Out of Office

It was as innevitable as the changing of the seasons or that one off of the X Factor getting the Christmas number one (don't you just miss Rage Against The Machine?); at some point I knew I'd have to do some actual work-work on my iPad. 

Thus far, the trusty Air 2 has done a darn fine job of replacing the day-to-day tasks of my personal MacBook - email, web browsing, games, etc, the other things, blah blah - but when I kicked this little experiment off I never, for a moment, thought that the iPad could replace my work computer (I mean, it still can't, so don't get too excited). BUT a couple of weeks back I did have to bring the office home with me and, sticking to my guns, I made a point of doing those tasks on the iPad.

Truth be told, there was nothing particularly complicated or laborious about the task I had to complete - it wasn't like I was working with a complex database, for example -  but it did require some pretty detailed formatting of Word documents, quite extensive writing and I needed to get it done quickly.

Pages to the rescue. Honestly, if Apple didn't shove Pages in as standard software on iOS, I probably wouldn't have bought it; at the outset of this blog I may have considered Microsoft Office for iPad (and I still might, but that pesky subscription and mandatory use of OneDrive are right offputting) as an alternative. 

Still, I had what I had and made the best of it - and you know what? It was simple. As easy as opening a document from an email, making the edits, and emailing back. Pretty standard workflow by my reckoning. 

I shan't bore you with the details of using pages (just go try it yourself if you're an iPad user), instead I'll get to my point:

This was the most significant task I've had to complete on the iPad to date, and I had anticipated that it'd be a painful, clunky experience that would drive me insane and end up with me flinging my tablet out of the window, but it wasn't - it was easy. Really easy.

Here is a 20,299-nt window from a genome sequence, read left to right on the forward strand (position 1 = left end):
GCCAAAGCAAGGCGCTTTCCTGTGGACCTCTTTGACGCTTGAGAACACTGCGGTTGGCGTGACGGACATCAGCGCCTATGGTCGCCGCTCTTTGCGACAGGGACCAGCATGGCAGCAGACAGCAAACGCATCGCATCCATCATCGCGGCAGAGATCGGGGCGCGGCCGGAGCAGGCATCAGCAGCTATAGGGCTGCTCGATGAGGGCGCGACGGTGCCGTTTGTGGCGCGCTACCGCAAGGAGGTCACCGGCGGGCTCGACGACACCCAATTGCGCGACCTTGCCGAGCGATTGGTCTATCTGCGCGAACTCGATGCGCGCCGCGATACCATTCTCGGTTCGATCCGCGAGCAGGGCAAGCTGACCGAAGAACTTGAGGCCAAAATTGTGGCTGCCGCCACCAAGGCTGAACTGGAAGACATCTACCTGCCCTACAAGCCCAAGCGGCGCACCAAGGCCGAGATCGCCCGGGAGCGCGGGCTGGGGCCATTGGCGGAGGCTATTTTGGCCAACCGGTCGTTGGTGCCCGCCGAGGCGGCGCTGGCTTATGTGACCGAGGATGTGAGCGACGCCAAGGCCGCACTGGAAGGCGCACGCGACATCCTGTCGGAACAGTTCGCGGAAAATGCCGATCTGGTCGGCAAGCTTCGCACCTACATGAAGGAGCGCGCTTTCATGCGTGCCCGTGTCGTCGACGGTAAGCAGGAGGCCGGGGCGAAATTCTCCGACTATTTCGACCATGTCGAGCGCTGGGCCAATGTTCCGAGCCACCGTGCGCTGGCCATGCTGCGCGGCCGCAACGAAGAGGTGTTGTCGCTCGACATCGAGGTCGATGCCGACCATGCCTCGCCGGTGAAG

If I can handle more involved word processing challenges on the iPad then there's another nail in my Mac's coffin. 

iPad 2 - MacBook 1


You know what sucks? Getting ill on the days you booked off work to use up the last of your holiday. You know what else sucks? Being asked for rent money from your house mate for the fifth time whilst cluthcing your temples to stave off the impending headache.

But you know what sucks the most? The largest suckiest thing of all? Being so ill that you're compelled to pull out your laptop, even though you've vowed to go 'tablet only' in a personal experiment and to prove a point to some people on Twitter, just to navigate 72 layers of security to access your personal banking so that you can pay the aforementioned housemate for no better reason than you're on the cusp of a full blown migraine and all you want to do is go to bed all the while knowing that this banking could be done on your iPad but you just don't have the patience or the physical resilence to remember each of your passwords and you know keychain will make this so much more bareable. 

I'm sure you've been there. 

iPad 1 - Mac 1

Changing the mindset is certainly one challenge in switching your primary computer from your laptop to your tablet. But this episode shows that two others are history and experience. I've done all my banking, historically, on my MacBook, and I'm used to navigating the online banking UI with it too (touch friendly interfaces would also have made the iPad a more appealing prospect when it came to doing this banking - but that's a topic totally worthy of it's own post, the lucky sod). So why would I, at a time when staring at a screen is quite literally the most repugnant thing I could think of doing, even contemplate elongating the experience by using something that I'm just not used too? I wouldn't.

I mean, I'd be lying if I said that the Mac has been in the cupboard for the last fortnight, aside from this one brief balls-up, while I prove my point - it hasn't. It has, however, been used almost exclusively for iPlayer and 4OD. All browsing, creating (not that there's a great deal), other online banking (when I was in less pain), and that sort of stuff has very much remained in the capable hands of my iPad. As far as I'm concerned I'm winning my own bet.